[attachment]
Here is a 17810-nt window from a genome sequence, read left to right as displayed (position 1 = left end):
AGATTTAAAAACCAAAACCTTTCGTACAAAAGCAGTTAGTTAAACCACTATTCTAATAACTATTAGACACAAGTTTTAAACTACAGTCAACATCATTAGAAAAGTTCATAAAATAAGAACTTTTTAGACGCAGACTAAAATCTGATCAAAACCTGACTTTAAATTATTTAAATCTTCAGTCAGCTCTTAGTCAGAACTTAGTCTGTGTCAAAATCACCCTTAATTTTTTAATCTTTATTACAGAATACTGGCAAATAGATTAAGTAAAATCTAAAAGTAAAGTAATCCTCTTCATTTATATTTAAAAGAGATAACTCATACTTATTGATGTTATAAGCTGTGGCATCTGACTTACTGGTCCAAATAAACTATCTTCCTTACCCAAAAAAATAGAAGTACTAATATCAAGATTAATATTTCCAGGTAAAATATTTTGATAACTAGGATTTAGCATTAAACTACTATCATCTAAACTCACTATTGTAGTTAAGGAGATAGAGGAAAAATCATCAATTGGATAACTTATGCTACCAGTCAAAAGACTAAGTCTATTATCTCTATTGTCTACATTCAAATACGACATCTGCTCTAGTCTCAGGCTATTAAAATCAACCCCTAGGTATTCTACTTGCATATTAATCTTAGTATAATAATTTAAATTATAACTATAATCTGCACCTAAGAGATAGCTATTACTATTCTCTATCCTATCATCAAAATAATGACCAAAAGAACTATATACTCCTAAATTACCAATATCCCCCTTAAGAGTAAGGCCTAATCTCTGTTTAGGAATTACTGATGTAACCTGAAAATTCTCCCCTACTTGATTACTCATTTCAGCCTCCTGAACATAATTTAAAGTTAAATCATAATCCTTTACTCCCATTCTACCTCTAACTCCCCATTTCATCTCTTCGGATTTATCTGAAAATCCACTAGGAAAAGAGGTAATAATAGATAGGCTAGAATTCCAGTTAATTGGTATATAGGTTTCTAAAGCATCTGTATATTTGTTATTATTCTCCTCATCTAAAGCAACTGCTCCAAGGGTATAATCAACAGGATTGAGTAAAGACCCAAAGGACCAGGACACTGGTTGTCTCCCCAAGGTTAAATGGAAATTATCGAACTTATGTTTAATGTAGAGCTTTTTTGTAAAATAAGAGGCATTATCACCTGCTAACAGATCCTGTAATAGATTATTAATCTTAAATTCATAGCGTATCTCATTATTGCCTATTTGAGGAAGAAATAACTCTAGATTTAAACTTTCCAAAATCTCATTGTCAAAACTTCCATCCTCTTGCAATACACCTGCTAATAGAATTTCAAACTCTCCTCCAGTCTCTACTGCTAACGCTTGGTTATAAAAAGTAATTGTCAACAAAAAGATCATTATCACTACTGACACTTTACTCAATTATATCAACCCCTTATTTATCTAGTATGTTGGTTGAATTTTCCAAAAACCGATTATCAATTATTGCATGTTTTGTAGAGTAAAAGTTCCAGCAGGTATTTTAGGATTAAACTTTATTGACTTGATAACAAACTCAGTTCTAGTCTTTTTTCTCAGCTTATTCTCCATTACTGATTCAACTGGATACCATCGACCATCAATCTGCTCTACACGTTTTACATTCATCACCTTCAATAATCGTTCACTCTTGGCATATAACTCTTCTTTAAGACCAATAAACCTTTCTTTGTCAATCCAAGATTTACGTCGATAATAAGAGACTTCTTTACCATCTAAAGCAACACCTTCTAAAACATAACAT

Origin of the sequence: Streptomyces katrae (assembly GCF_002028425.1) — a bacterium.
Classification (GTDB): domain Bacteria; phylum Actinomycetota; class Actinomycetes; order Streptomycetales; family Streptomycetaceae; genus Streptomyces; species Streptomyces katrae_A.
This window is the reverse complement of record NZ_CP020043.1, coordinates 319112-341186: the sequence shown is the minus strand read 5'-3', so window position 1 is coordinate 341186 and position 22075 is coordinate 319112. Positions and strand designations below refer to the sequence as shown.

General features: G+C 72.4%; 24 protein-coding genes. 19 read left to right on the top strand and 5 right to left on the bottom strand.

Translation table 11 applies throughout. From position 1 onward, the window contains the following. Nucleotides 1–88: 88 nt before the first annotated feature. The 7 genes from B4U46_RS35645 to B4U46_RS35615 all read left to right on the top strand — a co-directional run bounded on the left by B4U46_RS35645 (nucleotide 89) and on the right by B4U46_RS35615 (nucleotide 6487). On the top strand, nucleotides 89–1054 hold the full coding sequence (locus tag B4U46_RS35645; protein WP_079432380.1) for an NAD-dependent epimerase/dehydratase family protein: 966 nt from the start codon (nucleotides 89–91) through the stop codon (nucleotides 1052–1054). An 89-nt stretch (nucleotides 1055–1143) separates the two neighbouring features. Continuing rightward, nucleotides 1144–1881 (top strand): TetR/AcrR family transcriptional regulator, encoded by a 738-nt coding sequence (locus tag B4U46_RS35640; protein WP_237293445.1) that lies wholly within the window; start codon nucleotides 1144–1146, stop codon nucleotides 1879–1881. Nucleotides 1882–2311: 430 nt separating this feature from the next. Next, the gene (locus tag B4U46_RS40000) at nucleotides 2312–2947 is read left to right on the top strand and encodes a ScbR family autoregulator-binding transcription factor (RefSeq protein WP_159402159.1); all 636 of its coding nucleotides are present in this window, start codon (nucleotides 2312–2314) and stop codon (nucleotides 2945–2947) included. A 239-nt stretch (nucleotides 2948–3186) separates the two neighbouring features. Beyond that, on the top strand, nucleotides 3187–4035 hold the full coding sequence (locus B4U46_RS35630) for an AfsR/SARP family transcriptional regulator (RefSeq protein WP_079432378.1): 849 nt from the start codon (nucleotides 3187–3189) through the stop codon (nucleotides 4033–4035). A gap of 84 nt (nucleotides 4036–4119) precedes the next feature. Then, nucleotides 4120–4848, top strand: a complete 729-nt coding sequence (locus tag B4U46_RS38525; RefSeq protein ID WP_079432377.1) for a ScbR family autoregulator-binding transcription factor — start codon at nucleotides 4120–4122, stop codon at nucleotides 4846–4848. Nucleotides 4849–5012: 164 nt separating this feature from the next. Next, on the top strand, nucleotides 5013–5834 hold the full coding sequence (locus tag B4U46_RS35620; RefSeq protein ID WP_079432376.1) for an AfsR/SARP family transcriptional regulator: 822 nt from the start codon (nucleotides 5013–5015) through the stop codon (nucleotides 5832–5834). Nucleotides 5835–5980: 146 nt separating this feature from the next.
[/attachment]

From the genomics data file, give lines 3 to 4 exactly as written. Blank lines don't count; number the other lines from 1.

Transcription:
Origin of the sequence: Streptomyces katrae (assembly GCF_002028425.1) — a bacterium.
Classification (GTDB): domain Bacteria; phylum Actinomycetota; class Actinomycetes; order Streptomycetales; family Streptomycetaceae; genus Streptomyces; species Streptomyces katrae_A.